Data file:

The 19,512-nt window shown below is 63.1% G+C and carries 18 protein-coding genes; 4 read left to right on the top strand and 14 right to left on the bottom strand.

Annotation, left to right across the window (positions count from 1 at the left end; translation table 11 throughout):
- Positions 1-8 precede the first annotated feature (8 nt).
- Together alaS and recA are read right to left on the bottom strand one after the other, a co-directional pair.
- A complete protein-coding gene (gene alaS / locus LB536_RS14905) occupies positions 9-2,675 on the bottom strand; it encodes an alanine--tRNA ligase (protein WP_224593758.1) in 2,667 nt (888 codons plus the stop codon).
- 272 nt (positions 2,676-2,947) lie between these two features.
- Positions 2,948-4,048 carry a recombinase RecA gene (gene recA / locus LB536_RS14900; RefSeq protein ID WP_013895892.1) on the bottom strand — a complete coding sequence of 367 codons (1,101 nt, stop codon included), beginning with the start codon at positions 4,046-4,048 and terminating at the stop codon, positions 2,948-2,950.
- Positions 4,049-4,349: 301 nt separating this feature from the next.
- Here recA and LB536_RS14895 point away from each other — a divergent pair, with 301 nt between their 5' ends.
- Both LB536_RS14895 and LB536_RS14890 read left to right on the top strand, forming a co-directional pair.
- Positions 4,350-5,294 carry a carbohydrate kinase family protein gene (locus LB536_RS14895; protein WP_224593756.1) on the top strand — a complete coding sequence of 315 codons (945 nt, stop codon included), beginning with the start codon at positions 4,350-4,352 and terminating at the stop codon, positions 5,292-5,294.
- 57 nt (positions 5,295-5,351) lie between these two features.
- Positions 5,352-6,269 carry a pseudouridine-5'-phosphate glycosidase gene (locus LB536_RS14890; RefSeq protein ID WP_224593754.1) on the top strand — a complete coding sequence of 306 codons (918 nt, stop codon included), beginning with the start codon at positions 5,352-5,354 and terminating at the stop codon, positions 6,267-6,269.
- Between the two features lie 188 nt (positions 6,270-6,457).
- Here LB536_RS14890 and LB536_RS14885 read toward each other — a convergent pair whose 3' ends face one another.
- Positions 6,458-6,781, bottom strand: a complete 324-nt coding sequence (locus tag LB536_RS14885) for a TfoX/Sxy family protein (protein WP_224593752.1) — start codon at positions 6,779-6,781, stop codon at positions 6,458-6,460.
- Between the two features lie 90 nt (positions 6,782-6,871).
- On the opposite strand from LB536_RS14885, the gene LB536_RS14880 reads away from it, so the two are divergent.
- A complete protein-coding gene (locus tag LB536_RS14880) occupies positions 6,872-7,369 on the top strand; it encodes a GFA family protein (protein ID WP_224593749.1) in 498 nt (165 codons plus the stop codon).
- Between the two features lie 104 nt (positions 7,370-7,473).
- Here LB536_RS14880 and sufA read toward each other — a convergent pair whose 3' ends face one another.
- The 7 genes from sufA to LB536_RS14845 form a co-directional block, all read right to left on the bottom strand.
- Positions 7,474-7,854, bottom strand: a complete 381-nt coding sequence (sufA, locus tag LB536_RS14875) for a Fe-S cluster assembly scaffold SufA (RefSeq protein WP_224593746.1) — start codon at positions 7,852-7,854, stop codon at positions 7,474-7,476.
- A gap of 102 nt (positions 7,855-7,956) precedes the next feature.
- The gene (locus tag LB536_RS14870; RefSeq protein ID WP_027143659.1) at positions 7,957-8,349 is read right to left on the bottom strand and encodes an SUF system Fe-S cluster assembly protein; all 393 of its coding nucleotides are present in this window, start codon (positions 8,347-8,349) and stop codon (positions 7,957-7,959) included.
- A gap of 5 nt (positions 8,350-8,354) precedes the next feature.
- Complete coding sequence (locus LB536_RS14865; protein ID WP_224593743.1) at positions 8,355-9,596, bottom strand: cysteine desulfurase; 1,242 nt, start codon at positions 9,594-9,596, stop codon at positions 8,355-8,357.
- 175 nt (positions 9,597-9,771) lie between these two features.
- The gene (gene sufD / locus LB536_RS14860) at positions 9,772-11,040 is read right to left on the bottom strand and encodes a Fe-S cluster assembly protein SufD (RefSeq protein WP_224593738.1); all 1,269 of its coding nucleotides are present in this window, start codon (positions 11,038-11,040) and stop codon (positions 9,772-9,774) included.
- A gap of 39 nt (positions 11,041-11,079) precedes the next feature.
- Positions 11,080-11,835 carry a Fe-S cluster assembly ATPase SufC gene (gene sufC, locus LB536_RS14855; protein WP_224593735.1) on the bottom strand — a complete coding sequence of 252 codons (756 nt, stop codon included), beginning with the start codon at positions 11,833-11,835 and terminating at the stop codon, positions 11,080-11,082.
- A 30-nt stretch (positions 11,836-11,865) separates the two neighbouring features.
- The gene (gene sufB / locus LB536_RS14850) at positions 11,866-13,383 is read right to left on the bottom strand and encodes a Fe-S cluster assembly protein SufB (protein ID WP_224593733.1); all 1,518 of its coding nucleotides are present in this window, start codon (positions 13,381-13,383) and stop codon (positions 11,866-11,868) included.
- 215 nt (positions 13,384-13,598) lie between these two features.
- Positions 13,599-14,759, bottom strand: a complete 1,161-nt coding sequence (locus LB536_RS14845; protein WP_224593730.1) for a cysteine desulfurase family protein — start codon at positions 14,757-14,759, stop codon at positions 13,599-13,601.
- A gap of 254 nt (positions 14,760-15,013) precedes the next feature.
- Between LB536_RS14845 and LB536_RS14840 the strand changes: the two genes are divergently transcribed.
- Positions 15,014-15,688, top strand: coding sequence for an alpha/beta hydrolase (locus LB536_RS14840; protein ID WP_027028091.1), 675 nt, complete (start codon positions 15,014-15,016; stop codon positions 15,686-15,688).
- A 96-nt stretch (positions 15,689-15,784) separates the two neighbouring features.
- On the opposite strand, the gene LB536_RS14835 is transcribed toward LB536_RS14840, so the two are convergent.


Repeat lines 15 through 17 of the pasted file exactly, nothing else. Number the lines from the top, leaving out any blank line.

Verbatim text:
- Here LB536_RS14890 and LB536_RS14885 read toward each other — a convergent pair whose 3' ends face one another.
- Positions 6,458-6,781, bottom strand: a complete 324-nt coding sequence (locus tag LB536_RS14885) for a TfoX/Sxy family protein (protein WP_224593752.1) — start codon at positions 6,779-6,781, stop codon at positions 6,458-6,460.
- Between the two features lie 90 nt (positions 6,782-6,871).